Last week Bea Farrar wrote about the boy Charles being shot. Below is the rest of the story.
“I hustled the children into the house, grabbed some clean white cloth for cuts etc., put on a rain cape and with the boy, Bernard, raced up through the night pasture to the clearing where Charles had been working. When I reached the pasture fence I called to Charles and he answered.
“Over the fence the boy and I climbed and raced on to where Charles lay on the path where he had fallen as he started for the house. He had been shot through the lung and so I folded a piece of the cloth and laid it over the wound inside his shirt, took off my big apron and folded several times and placed under his head. Sent the boy to the near neighbor on the hill above us to have help come down, and when a man and his wife came, sent the boy to another neighbor for more help.
“I covered Charles with my rain cape, then raced back to the house to telephone for a doctor, fixed the fire, put on water to heat and raced back to the place where Charles lay and where there were now four or more men and women. I took a heavy army blanket for the folks to carry Charles on, and said ‘bring him by way of the road, not down through the pasture.’ Then when they got him on the blanket and with at least six to carry him, I returned to the house, to bring down a cot bed to put in the empty room downstairs as Harry’s brother and family had moved away the day before.
“The men and women with their burden had just gotten inside the house when the rain came down in torrents. Charles was able to talk and he kept saying ‘don’t blame Bernard, it was my fault too.’
“Now I must get word to Charles father. I knew he had been at Bernard’s home, but when Bernard’s mother answered she said ‘he has left but I’ll try to find him.’
“When the doctor finally came he was very cross and would do nothing for the boy. ‘Call the ambulance and get him to the hospital’ and he didn’t even stay until the ambulance came.
“Charles was shot about half past three in the afternoon and it was seven when the ambulance and Charles’ father got to the house, the ambulance had gotten stuck in a mud hole. The neighbors were kind and stayed until the ambulance with Charles, and his father and Bernard’s mother left.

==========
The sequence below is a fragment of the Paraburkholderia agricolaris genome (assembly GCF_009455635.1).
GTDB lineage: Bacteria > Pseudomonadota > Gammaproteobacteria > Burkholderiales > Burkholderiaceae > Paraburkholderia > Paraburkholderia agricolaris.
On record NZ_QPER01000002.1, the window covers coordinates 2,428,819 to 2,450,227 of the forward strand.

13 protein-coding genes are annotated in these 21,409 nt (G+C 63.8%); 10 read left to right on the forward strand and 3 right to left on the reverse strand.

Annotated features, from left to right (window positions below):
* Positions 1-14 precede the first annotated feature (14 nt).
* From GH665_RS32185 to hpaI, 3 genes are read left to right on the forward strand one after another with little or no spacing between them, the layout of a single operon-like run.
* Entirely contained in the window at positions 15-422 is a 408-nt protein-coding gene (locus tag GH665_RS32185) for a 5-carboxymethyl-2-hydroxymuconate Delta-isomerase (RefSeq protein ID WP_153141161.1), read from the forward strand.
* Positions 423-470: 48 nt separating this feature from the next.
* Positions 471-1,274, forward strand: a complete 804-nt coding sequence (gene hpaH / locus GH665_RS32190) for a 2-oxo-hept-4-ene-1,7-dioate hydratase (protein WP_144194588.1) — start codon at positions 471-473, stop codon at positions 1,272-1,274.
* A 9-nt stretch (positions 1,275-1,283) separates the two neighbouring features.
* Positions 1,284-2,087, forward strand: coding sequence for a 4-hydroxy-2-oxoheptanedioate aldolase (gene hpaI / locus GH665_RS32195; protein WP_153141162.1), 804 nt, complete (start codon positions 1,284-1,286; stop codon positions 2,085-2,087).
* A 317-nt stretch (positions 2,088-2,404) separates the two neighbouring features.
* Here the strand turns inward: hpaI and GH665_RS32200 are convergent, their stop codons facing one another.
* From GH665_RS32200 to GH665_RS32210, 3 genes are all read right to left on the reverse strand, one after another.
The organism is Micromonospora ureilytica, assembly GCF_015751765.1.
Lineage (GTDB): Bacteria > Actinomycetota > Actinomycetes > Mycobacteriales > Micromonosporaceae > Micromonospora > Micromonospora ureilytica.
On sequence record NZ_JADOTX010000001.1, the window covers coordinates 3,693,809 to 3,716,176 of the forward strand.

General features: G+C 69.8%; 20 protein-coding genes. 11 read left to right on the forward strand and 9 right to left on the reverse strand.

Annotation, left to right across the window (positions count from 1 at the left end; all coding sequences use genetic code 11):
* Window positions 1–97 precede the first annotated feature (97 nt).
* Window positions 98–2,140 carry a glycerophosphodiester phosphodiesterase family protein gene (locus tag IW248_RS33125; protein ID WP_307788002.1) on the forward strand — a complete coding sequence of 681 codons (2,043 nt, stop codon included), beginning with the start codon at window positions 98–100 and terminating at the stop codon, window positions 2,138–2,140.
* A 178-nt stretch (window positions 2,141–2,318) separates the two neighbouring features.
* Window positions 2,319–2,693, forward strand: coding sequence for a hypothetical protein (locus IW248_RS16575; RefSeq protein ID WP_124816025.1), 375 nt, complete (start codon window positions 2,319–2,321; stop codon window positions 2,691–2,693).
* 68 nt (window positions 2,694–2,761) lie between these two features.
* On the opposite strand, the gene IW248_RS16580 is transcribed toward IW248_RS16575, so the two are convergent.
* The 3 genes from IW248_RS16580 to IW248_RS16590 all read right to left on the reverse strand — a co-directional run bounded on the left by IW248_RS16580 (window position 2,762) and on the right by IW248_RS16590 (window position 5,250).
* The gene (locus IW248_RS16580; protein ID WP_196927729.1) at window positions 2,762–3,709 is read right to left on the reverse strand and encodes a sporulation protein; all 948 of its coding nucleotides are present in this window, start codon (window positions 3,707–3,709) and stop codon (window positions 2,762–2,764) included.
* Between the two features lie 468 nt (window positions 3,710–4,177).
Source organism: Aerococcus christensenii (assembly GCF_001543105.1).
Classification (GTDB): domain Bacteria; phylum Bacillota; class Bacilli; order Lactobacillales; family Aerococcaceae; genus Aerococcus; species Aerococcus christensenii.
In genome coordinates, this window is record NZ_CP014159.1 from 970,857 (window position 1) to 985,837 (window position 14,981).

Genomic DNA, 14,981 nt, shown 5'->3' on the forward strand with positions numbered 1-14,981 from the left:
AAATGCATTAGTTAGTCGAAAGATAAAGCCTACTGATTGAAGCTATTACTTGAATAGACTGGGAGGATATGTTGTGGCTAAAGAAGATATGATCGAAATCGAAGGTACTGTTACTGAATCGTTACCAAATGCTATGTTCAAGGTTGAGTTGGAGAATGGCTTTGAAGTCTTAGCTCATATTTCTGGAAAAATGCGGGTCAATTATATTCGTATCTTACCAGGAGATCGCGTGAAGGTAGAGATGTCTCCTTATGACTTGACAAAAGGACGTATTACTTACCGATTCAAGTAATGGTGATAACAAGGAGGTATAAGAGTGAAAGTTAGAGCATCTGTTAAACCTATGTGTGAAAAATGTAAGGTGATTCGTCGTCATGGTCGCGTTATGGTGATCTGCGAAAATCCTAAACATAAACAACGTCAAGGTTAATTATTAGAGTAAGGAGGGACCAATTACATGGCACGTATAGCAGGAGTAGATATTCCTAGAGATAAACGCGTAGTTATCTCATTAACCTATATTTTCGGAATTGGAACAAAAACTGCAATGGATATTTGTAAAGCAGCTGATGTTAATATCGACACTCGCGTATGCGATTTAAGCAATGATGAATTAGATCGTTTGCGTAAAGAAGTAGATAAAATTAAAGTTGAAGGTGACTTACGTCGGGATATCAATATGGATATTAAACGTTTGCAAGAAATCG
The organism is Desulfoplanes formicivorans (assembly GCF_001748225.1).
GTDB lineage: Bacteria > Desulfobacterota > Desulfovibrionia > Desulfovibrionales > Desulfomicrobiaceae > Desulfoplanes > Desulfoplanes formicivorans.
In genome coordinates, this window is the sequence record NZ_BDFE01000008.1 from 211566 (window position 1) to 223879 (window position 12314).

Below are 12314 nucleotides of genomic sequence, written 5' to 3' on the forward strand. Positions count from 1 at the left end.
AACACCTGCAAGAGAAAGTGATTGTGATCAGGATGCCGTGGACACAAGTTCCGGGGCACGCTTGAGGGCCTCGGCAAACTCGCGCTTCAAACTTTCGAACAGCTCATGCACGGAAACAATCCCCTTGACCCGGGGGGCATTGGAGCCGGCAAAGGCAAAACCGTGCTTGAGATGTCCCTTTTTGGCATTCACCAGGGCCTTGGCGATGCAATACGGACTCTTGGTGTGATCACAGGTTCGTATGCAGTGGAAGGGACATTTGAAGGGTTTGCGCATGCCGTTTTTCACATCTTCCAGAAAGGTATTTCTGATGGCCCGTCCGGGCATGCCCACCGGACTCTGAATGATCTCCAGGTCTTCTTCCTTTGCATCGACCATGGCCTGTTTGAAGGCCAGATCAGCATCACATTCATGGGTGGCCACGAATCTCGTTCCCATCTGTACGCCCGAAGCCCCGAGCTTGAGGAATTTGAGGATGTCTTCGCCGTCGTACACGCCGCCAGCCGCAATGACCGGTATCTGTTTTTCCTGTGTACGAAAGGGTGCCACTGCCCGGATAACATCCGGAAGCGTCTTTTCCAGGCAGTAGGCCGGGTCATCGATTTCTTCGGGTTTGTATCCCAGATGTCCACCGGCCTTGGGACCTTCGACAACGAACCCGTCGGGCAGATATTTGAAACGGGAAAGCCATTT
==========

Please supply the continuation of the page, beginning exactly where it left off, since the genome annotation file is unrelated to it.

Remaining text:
“Charles was in the hospital for many weeks as the bullet went through his lung, some ribs were broken. Several days passed before the doctors were sure he would survive.
“The next day two officers came to question me about the shooting. They found the gun on the pile of brush where the boys had dropped it. They were struggling to see which one was to fire the last round and the trigger got caught on a branch on the brush heap and the gun fired.
“So the days came and passed and there was always housework, caring for the children, helping in the hay field, in the garden in summer. Canning and getting ready for winter, seeing that the children got off to school on time and on Sundays off to church. Harry studying to be a minister and often visiting the families on the back hill homes. Now and then an evening party at the house with neighbors to join in the fun.
“Finally Harry was ordained as a minister and he preached in the local churches, organized a group of Boy Scouts that he often took on hikes and told them much about the local history.
“With other interested men and women formed the Pioneer Memorial Society and helped mark many historical sites with marble markers, and as each marker was dedicated, a picnic and exercises were held. So the years rolled along and the five children were joined by a sister and brother.
“Francis was called into the army and saw active service overseas while George remained on the farm. Both Harry and I did much teaching as substitute and regular teachers.
“Mary, Caroline, Francis and Shirley were married and had homes of their own. Oliver’s marriage was not a happy one and after Harry died suddenly I was left at the farm with George, Oliver and Rebecca to help me.
“What a lonely place with Harry gone but somehow the life at the farm had to move along and the years roll along and I am now getting older with memories of the busy days of years gone by. I keep busy braiding rugs during most of the year and at Christmas time making wreaths for numerous friends and relatives.”
The next meeting of the Chester Historical Society is Thursday, May 23 at 7 p.m. We will be back at the Academy Building. See you there.
This week’s old saying was used when someone complained about being in pain. “It’s just the meanness coming out of you.”